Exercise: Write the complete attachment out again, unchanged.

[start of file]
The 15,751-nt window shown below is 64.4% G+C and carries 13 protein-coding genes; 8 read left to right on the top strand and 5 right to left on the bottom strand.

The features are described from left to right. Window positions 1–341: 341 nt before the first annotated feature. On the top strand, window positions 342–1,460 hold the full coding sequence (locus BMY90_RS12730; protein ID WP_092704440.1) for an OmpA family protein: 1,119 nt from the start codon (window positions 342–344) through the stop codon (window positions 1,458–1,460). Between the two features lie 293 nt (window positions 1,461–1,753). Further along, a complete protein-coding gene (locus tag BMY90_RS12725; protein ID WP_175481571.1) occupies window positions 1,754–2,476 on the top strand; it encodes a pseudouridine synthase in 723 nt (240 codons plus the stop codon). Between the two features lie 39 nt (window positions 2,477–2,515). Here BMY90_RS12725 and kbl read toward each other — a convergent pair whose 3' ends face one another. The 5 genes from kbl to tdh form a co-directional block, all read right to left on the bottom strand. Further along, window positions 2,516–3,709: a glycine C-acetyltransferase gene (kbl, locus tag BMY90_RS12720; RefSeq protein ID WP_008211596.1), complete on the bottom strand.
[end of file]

The 15,751-nt window shown below is 64.4% G+C and carries 13 protein-coding genes; 8 read left to right on the top strand and 5 right to left on the bottom strand.

The features are described from left to right. Window positions 1–341: 341 nt before the first annotated feature. On the top strand, window positions 342–1,460 hold the full coding sequence (locus BMY90_RS12730; protein ID WP_092704440.1) for an OmpA family protein: 1,119 nt from the start codon (window positions 342–344) through the stop codon (window positions 1,458–1,460). Between the two features lie 293 nt (window positions 1,461–1,753). Further along, a complete protein-coding gene (locus tag BMY90_RS12725; protein ID WP_175481571.1) occupies window positions 1,754–2,476 on the top strand; it encodes a pseudouridine synthase in 723 nt (240 codons plus the stop codon). Between the two features lie 39 nt (window positions 2,477–2,515). Here BMY90_RS12725 and kbl read toward each other — a convergent pair whose 3' ends face one another. The 5 genes from kbl to tdh form a co-directional block, all read right to left on the bottom strand. Further along, window positions 2,516–3,709: a glycine C-acetyltransferase gene (kbl, locus tag BMY90_RS12720; RefSeq protein ID WP_008211596.1), complete on the bottom strand.